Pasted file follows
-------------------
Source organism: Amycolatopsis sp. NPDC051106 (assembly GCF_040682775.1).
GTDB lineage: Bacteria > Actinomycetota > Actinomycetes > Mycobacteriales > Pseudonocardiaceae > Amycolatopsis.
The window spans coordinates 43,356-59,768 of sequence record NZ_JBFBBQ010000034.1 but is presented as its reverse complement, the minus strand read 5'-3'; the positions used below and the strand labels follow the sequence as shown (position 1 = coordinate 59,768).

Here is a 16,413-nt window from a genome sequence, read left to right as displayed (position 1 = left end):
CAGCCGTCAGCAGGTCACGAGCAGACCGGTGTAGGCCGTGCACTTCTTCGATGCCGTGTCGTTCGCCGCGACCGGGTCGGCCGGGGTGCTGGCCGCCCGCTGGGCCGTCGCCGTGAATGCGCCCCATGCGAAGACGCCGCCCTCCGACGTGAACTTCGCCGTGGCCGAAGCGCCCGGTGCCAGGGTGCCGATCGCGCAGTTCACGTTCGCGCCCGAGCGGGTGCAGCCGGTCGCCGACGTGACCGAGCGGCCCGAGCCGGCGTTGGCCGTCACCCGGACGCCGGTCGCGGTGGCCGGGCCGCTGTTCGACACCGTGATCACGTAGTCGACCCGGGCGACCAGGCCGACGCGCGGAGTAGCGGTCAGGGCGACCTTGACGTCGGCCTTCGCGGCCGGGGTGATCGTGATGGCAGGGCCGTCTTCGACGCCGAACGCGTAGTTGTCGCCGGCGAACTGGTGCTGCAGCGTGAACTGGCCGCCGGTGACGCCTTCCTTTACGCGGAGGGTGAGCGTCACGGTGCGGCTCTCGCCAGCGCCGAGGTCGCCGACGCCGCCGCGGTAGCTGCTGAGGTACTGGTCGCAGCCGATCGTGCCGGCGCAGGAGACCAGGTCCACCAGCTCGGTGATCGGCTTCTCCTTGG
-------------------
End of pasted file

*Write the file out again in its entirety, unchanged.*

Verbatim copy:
Source organism: Amycolatopsis sp. NPDC051106 (assembly GCF_040682775.1).
GTDB lineage: Bacteria > Actinomycetota > Actinomycetes > Mycobacteriales > Pseudonocardiaceae > Amycolatopsis.
The window spans coordinates 43,356-59,768 of sequence record NZ_JBFBBQ010000034.1 but is presented as its reverse complement, the minus strand read 5'-3'; the positions used below and the strand labels follow the sequence as shown (position 1 = coordinate 59,768).

Here is a 16,413-nt window from a genome sequence, read left to right as displayed (position 1 = left end):
CAGCCGTCAGCAGGTCACGAGCAGACCGGTGTAGGCCGTGCACTTCTTCGATGCCGTGTCGTTCGCCGCGACCGGGTCGGCCGGGGTGCTGGCCGCCCGCTGGGCCGTCGCCGTGAATGCGCCCCATGCGAAGACGCCGCCCTCCGACGTGAACTTCGCCGTGGCCGAAGCGCCCGGTGCCAGGGTGCCGATCGCGCAGTTCACGTTCGCGCCCGAGCGGGTGCAGCCGGTCGCCGACGTGACCGAGCGGCCCGAGCCGGCGTTGGCCGTCACCCGGACGCCGGTCGCGGTGGCCGGGCCGCTGTTCGACACCGTGATCACGTAGTCGACCCGGGCGACCAGGCCGACGCGCGGAGTAGCGGTCAGGGCGACCTTGACGTCGGCCTTCGCGGCCGGGGTGATCGTGATGGCAGGGCCGTCTTCGACGCCGAACGCGTAGTTGTCGCCGGCGAACTGGTGCTGCAGCGTGAACTGGCCGCCGGTGACGCCTTCCTTTACGCGGAGGGTGAGCGTCACGGTGCGGCTCTCGCCAGCGCCGAGGTCGCCGACGCCGCCGCGGTAGCTGCTGAGGTACTGGTCGCAGCCGATCGTGCCGGCGCAGGAGACCAGGTCCACCAGCTCGGTGATCGGCTTCTCCTTGG